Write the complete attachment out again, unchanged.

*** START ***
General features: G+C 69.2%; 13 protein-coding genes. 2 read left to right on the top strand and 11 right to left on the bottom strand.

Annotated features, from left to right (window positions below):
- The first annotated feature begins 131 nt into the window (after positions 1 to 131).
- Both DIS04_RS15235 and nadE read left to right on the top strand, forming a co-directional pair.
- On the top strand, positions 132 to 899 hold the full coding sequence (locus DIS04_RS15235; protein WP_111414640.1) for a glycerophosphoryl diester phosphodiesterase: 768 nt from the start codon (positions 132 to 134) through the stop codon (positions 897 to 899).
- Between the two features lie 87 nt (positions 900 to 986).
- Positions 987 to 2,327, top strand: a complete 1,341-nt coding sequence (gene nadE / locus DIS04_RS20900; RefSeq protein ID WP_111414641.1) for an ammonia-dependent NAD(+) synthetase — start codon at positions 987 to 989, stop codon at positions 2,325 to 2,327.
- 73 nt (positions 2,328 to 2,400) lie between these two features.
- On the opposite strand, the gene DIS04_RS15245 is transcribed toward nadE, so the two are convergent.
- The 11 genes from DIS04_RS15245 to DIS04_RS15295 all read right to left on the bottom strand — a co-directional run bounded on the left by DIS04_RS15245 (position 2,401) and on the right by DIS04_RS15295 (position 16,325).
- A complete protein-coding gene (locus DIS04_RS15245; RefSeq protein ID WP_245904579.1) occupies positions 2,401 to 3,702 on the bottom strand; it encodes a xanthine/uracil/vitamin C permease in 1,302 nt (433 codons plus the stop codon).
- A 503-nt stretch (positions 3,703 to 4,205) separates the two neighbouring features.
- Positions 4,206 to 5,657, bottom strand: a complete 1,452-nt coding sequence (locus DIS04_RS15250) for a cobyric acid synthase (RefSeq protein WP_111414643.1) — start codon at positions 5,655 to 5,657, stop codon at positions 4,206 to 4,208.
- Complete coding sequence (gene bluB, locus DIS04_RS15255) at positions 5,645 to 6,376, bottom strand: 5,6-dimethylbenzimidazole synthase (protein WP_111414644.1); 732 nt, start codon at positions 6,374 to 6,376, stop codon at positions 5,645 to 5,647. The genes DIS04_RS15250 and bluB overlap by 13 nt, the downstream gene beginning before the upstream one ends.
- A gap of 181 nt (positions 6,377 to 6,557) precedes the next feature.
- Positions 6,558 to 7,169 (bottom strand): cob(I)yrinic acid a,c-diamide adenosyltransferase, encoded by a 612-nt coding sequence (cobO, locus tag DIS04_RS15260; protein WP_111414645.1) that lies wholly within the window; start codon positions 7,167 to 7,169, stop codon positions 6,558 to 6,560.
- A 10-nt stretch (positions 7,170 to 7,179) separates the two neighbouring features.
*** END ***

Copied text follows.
General features: G+C 69.2%; 13 protein-coding genes. 2 read left to right on the top strand and 11 right to left on the bottom strand.

Annotated features, from left to right (window positions below):
- The first annotated feature begins 131 nt into the window (after positions 1 to 131).
- Both DIS04_RS15235 and nadE read left to right on the top strand, forming a co-directional pair.
- On the top strand, positions 132 to 899 hold the full coding sequence (locus DIS04_RS15235; protein WP_111414640.1) for a glycerophosphoryl diester phosphodiesterase: 768 nt from the start codon (positions 132 to 134) through the stop codon (positions 897 to 899).
- Between the two features lie 87 nt (positions 900 to 986).
- Positions 987 to 2,327, top strand: a complete 1,341-nt coding sequence (gene nadE / locus DIS04_RS20900; RefSeq protein ID WP_111414641.1) for an ammonia-dependent NAD(+) synthetase — start codon at positions 987 to 989, stop codon at positions 2,325 to 2,327.
- 73 nt (positions 2,328 to 2,400) lie between these two features.
- On the opposite strand, the gene DIS04_RS15245 is transcribed toward nadE, so the two are convergent.
- The 11 genes from DIS04_RS15245 to DIS04_RS15295 all read right to left on the bottom strand — a co-directional run bounded on the left by DIS04_RS15245 (position 2,401) and on the right by DIS04_RS15295 (position 16,325).
- A complete protein-coding gene (locus DIS04_RS15245; RefSeq protein ID WP_245904579.1) occupies positions 2,401 to 3,702 on the bottom strand; it encodes a xanthine/uracil/vitamin C permease in 1,302 nt (433 codons plus the stop codon).
- A 503-nt stretch (positions 3,703 to 4,205) separates the two neighbouring features.
- Positions 4,206 to 5,657, bottom strand: a complete 1,452-nt coding sequence (locus DIS04_RS15250) for a cobyric acid synthase (RefSeq protein WP_111414643.1) — start codon at positions 5,655 to 5,657, stop codon at positions 4,206 to 4,208.
- Complete coding sequence (gene bluB, locus DIS04_RS15255) at positions 5,645 to 6,376, bottom strand: 5,6-dimethylbenzimidazole synthase (protein WP_111414644.1); 732 nt, start codon at positions 6,374 to 6,376, stop codon at positions 5,645 to 5,647. The genes DIS04_RS15250 and bluB overlap by 13 nt, the downstream gene beginning before the upstream one ends.
- A gap of 181 nt (positions 6,377 to 6,557) precedes the next feature.
- Positions 6,558 to 7,169 (bottom strand): cob(I)yrinic acid a,c-diamide adenosyltransferase, encoded by a 612-nt coding sequence (cobO, locus tag DIS04_RS15260; protein WP_111414645.1) that lies wholly within the window; start codon positions 7,167 to 7,169, stop codon positions 6,558 to 6,560.
- A 10-nt stretch (positions 7,170 to 7,179) separates the two neighbouring features.